Don't take a need for weight gain as an opportunity to eat anything -- use nutritious foods to gain weight to encourage healthy muscle growth. Emphasize foods that offer calories from healthy fats, proteins and quality carbohydrates, rather than from added sugars and trans or saturated fats. To put on 1 lb. of weight per week, you need an extra 500 calories more than your daily maintenance needs per day. If you're suffering unexplained weight loss, make sure you check with your doctor to rule out an underlying medical condition.
Nuts contain between 160 and 200 calories for a small serving. For example, 23 almonds provide 160 calories and 14 walnut halves provide 190 calories. Use nuts on cereal, as a quick portable snack or mix into pancake batter. Spread nut butter -- with about 200 calories per 2-tablespoon serving -- on toast. Nuts contain heart-healthy unsaturated fats, which can lower your cholesterol and fight cardiovascular disease. Walnuts, in particular, are a source of omega-3 fatty acids which protect heart health and support brain function.
Dried fruit concentrates the calories and nutrition of fresh fruit, creating a healthy and calorie-dense snack. Look for dried fruit without added sugar, such as raisins, dates and dried apricots. Consume a quarter-cup of these fruits, and you'll add about 140 calories to your diet, along with fiber, iron, vitamin A and potassium. Add the fruits to your handful of nuts or include with cereal or salads. Mix dried fruit into yogurt or puree dates into smoothies for natural sweetness.
Pasta serves as a dense source of calories, with about 200 calories in 1 cup. White pasta is made with refined flour, which offers little fiber and nutrition. Choose whole-grain pastas instead, such as those made with whole-wheat flour, quinoa or amaranth. You can prepare and serve these pastas in the same way you would white pasta, but you'll benefit from additional fiber and mineral content. Add low-fat cheese or one tablespoon of heart-healthy olive oil to your pasta before adding sauce for a 120-calorie boost.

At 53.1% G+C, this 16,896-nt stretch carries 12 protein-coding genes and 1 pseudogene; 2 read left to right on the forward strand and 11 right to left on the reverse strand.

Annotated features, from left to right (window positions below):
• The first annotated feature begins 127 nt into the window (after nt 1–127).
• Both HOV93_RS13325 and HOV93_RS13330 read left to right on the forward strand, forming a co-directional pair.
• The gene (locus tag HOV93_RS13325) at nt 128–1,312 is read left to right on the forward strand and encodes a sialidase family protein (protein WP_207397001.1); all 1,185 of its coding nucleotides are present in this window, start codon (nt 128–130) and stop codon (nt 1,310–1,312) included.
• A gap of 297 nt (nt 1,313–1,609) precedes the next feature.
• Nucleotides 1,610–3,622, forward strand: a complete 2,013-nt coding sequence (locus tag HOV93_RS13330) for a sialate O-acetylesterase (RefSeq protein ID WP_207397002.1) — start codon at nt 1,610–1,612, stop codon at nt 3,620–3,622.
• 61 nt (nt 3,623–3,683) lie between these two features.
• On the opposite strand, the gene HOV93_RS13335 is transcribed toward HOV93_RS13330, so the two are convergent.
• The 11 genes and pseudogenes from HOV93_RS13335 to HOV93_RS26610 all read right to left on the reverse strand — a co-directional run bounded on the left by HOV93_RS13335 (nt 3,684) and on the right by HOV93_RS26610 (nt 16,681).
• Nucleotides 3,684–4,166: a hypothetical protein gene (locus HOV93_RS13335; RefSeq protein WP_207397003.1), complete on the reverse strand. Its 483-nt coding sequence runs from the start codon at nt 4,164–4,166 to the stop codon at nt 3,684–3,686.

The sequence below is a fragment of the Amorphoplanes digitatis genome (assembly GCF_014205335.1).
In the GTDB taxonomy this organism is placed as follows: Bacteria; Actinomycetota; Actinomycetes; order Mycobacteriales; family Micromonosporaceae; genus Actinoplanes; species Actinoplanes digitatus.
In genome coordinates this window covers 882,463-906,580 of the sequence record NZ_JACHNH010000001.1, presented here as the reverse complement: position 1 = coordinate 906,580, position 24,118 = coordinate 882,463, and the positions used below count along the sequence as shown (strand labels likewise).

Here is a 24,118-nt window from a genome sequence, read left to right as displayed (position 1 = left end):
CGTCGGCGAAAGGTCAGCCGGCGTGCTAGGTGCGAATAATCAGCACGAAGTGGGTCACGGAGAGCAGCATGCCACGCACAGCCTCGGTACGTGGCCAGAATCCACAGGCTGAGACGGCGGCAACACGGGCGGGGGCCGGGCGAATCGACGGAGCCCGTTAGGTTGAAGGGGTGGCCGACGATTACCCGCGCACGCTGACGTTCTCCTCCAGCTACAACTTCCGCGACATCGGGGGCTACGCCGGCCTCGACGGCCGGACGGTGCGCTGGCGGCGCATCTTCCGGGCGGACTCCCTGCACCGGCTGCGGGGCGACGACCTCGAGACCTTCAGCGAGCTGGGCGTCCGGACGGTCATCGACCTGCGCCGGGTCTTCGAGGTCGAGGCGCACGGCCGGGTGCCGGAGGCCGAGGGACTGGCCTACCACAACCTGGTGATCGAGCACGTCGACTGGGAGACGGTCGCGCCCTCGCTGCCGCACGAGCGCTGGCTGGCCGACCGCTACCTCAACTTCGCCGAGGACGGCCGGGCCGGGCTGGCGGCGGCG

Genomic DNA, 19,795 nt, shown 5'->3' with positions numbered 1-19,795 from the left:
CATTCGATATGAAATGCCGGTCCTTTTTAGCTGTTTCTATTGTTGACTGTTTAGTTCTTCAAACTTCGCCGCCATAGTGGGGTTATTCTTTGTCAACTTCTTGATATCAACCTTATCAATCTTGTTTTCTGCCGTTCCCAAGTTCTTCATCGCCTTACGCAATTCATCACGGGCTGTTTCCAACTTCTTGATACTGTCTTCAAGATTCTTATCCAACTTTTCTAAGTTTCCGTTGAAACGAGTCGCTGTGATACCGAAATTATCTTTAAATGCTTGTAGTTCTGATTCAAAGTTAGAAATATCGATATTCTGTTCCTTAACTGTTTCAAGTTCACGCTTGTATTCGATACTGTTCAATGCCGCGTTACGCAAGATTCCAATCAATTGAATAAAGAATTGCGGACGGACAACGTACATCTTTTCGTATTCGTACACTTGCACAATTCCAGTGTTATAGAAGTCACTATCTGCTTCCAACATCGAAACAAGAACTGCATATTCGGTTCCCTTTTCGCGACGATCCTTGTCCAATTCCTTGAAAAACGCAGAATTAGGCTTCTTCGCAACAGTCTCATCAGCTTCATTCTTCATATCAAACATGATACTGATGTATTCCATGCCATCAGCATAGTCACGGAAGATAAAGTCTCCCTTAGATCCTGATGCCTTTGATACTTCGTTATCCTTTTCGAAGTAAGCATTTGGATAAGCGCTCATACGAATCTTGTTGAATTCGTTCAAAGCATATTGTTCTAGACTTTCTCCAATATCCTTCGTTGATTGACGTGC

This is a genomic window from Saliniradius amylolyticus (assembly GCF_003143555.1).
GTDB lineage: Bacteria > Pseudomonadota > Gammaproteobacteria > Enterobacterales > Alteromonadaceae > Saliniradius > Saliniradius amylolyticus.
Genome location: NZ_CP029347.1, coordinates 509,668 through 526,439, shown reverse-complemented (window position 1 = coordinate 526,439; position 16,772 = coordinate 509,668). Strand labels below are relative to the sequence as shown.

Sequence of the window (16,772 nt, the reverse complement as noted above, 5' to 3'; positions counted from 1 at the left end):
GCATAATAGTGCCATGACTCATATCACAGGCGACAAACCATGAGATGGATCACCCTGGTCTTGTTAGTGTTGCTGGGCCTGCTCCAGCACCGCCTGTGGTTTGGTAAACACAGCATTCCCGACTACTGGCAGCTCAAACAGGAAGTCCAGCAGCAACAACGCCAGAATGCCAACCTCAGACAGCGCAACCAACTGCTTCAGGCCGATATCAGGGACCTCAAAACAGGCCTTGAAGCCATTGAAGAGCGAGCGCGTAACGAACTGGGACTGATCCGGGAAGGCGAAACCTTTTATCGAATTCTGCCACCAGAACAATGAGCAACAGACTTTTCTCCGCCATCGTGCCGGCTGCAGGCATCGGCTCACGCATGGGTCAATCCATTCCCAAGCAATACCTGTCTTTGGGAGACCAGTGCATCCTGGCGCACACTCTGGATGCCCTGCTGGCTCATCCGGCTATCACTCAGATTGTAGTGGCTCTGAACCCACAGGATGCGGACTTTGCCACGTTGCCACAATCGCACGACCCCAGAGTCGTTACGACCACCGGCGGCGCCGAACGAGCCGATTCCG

Use low-fat milk to add calories and bone-building calcium. Whole milk contains more calories than low-fat, but it also contains saturated fat. Too much saturated fat in your diet can increase your risk of developing heart disease, even if you are underweight. Cook hot cereal and soup with low-fat milk instead of water to add about 100 calories per cup. Use low-fat milk as a drink between meals instead of diet soda or unsweetened tea. Add a quarter-cup of dry milk powder to your liquid milk to boost calories by another 60 calories per cup.
- Modesto Junior College: Weight Management: Overweight, Obesity, and Underweight
- Ask the Dietitian; Underweight; Joanne Larsen M.S., R.D., L.D.
- "Today's Dietitian" magazine; Underweight, A Heavy Concern; Meghan A.T.B. Reese; January 2008
- "Food Reflections" newsletter; Nuts for Nutrition; Alice Henneman, M.S., R.D.; March 2004
- "The New York Times"; Fruit, Cut and Dried; C. Clairborne Ray; July 1, 2008
- USDA: National Nutrient Database
- mixed nuts image by Joyce Wilkes from Fotolia.com
This article reflects the views of the writer and does not necessarily reflect the views of Jillian Michaels or JillianMichaels.com.